--Percy


Replies to this message:
 Message 514 by RAZD, posted 10-25-2018 12:00 PM Percy has acknowledged this reply

    
RAZD
Member
Posts: 19845
From: the other end of the sidewalk
Joined: 03-14-2004
Member Rating: 5.7


Message 514 of 516 (842009)
10-25-2018 12:00 PM
Reply to: Message 513 by Percy
10-25-2018 7:49 AM


Re: Climate Change Comes to Hawaii
try link instead
https://e3.365dm.com/...52/skynews-hawaii-island_4463733.jpg

Enjoy

Edited by RAZD, : ??

Edited by RAZD, : .


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This message is a reply to:
 Message 513 by Percy, posted 10-25-2018 7:49 AM Percy has acknowledged this reply

  
Percy
Member
Posts: 18431
From: New Hampshire
Joined: 12-23-2000
Member Rating: 2.7


(1)
Message 515 of 516 (842198)
10-27-2018 4:34 PM


Northern Mariana Islands Before/After Photos
This Washington Post article has before/after aerial photos of the Northern Mariana Islands: Satellite images of destruction by Super Typhoon Yutu in the Northern Mariana Islands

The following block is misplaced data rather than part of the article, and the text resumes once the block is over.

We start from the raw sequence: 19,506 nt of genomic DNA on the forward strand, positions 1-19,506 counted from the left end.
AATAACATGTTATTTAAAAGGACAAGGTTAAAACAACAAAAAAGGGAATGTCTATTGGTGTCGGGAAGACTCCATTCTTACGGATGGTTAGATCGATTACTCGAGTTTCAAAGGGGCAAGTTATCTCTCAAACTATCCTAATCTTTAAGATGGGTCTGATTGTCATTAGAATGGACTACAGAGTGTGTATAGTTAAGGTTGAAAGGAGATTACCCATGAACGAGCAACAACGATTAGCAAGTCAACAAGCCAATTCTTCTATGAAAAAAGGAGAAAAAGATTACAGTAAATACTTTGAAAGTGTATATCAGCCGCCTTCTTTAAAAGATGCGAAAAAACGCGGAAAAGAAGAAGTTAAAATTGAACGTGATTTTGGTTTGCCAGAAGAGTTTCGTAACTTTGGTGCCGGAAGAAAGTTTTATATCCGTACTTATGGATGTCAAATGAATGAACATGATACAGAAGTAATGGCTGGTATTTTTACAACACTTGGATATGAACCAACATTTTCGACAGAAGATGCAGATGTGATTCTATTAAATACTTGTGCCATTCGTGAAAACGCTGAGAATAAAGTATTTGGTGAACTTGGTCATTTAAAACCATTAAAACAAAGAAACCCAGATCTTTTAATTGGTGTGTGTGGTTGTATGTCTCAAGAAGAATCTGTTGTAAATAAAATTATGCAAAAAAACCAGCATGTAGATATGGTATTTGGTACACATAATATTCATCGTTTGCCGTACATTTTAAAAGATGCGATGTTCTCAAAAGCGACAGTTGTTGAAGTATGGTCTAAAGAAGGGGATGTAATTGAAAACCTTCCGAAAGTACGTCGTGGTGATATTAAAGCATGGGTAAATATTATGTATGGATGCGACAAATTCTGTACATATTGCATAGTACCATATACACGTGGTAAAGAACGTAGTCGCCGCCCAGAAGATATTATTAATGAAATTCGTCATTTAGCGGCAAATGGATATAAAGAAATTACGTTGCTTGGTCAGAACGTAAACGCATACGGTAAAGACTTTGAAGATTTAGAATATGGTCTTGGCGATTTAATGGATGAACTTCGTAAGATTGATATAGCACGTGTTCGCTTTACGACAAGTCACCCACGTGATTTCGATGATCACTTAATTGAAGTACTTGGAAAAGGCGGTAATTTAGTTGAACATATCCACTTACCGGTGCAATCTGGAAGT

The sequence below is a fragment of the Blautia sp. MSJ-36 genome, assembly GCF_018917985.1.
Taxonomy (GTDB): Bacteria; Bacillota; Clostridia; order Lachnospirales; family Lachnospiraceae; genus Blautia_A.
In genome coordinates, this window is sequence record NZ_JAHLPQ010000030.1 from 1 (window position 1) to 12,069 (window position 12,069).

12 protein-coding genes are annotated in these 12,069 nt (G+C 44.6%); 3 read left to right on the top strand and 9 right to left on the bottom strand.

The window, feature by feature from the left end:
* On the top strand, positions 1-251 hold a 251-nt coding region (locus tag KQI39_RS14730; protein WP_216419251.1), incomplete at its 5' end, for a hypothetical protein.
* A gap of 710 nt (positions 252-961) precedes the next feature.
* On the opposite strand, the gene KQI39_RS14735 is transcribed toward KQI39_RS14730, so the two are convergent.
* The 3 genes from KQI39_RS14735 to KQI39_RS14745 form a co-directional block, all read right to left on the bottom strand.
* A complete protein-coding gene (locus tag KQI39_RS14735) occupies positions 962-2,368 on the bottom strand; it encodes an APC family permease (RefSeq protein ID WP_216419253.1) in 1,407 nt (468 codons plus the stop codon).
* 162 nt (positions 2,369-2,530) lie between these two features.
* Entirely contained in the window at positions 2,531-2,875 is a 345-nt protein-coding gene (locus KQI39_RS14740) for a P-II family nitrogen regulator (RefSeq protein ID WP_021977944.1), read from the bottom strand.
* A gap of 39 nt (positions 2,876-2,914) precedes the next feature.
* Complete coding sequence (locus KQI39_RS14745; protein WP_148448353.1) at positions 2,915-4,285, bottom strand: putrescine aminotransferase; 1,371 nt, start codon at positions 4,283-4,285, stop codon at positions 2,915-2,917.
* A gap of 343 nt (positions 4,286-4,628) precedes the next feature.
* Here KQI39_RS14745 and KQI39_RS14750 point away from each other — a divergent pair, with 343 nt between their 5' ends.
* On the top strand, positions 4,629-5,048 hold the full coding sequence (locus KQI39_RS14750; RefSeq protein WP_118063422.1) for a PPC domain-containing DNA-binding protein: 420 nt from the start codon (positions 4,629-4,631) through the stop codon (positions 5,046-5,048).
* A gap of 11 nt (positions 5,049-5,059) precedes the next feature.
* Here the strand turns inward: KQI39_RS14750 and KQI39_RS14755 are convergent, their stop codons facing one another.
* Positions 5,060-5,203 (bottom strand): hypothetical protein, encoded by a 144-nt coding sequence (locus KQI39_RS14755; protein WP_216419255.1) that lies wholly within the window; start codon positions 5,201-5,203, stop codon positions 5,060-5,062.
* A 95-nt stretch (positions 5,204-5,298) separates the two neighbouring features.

--Percy

Edited by Percy, : No reason given.


    
RAZD
Member
Posts: 19845
From: the other end of the sidewalk
Joined: 03-14-2004
Member Rating: 5.7


Message 516 of 516 (851008)
04-18-2019 1:45 PM


Another Denialist recants
quote:
Former climate 'denier' regrets 'how wrongheaded but certain I was'

John Kaiser wheeled a cart with a TV and VCR into the lobby of an academic building on the campus of the University of North Carolina-Wilmington, popped in a well-worn VHS cassette, and played a video extolling the virtues of an atmosphere rich in CO2.

“It was a video that was made to look like a news show; there were people who looked like anchors in it,” recalled Kaiser. It was part of a campaign to attract students to join a conservative movement on his undergraduate campus.

“[The video] was all about how CO2 levels are rising, but that’s great! Because plants need CO2, and the more CO2 there is, the more plants will grow and the more crops we’ll have. And the more we’ll have to eat and this will be an age of abundance because of all the extra CO2 in the atmosphere.”